Jim: Okay, great. Amar, before I turn to you, we got a bunch of thoughts here from people listening, which is pretty interesting. Robbie says, "Do not pay the ransom. It's a slippery slope, put out a statement so customers are made aware of malicious contact." Stephanie asked the question, and maybe, Amar, you can help with this actually, "How many companies actually pay or pay on the first threat?" Do you have any thought? Do you know about that? Do you have any information about that?
Amar: There is some stats floating around, Stephanie. It's a very good question. I can tell you from experience with clients and potential clients after they were hit, many do consider, some do pay, not very happy in terms of paying, many of them don't get their data back. I'll be honest with you, it's an unwritten rule, they get put on the suckers list if you want to call it, the folks who pay, and then they are attacked again and again. We have one company who had become a client, they were hit by three ransomware attacks in two years, and then they became our client. They paid twice. Well, what more can I say, right?
Jim: Great. Amar, I just pause for a second. Dan is asking "Do we have enough Bitcoin or do we know how to buy some?" A lot of people wouldn't have a clue, but I'm sure the hackers would be very helpful in that.
Amar: Sorry to interrupt you. I can tell you one strategy some clients are using. I'm not saying you use that, please. Because they are directors, they cannot engage in illegal activity, but what they have done is, believe it or not, I couldn't believe it, but that's what they actually have done, they have put in place a process to buy bitcoin, they put the funds aside and if they do get hit by ransom, they will say no, but somebody else will buy the Bitcoin and pay.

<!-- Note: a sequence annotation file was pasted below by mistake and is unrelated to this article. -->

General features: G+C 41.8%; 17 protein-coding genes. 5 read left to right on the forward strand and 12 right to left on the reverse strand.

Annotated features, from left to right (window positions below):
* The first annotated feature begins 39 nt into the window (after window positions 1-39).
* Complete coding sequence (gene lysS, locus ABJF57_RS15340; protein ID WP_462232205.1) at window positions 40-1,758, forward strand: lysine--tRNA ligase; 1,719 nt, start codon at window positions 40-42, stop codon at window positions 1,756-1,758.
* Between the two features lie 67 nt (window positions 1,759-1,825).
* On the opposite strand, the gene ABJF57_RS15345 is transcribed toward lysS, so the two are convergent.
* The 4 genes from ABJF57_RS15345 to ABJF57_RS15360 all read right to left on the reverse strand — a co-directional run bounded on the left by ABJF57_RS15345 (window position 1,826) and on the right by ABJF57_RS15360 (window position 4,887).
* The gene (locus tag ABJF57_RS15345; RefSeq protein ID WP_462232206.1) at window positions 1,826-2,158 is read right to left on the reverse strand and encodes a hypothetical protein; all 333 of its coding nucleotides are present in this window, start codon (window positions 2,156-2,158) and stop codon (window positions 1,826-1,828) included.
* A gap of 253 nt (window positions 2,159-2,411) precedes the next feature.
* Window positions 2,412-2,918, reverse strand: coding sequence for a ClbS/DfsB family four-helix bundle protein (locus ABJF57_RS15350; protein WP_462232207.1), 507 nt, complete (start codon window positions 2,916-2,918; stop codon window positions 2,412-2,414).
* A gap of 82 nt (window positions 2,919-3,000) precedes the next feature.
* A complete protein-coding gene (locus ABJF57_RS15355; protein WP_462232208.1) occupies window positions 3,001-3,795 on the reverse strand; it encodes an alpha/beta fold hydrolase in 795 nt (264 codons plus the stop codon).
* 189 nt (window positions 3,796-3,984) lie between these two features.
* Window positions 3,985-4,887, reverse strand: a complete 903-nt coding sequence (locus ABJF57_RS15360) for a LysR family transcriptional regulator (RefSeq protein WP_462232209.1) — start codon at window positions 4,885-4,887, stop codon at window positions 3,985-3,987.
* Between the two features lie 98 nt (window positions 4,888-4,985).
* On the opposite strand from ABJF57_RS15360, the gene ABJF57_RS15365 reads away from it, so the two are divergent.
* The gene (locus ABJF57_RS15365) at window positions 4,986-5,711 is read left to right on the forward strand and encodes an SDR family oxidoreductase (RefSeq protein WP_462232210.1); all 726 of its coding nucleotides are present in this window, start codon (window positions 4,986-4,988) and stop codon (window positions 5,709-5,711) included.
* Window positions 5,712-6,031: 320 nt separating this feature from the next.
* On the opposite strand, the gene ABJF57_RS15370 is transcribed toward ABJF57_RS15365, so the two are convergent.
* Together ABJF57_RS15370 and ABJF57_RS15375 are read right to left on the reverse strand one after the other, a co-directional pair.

I'm telling you what's happening on the ground. Absolutely, I'm not supporting it. I'm not saying you do it. Please, for the record, don't do it because you are going get put on the suckers list and there is no guarantee you will get your money back, but just to let you know. Richard, as you were saying, in many countries, it's becoming illegal. AXA, A-X-A, has said in France that they would not pay ransomware-- what do you call it? Ransomware insurance. They're stopping ransomware insurance, AXA Insurance.
Jim: Great, guys. I just need to move things along because we have more questions but I'm going to pause those for a second, because we only have a few minutes left and we've got quite a bit more to do. I'm going to launch our next poll, not going to give you any more information, just going to launch our next poll which is about your external comms response.
The question here is, what is your external comms response? Do you draft a detailed statement and send it to the press? Do you draft a detailed statement and wait for the press to get in touch with you? Do you contact the media to say your chief executive will be holding a press conference? Do you provide something much more limited, provide a briefing to the social media team? Or do you send out a message to update customers?
Once again, it could be several of these and it may be none of these. We would like to hear what you think, we'd like you to vote on this please, about what your external comms response is. As I say, if you don't like any of these options, then you know what to do, you put it in the Q&A box, and we'll discuss what you have to say. Please vote on external comms. See what you have to say here. Would you say draft a detailed statement, send it to the press, wait for the press to get in touch, maybe holding a press conference or provide a social media team briefing or message to update customers?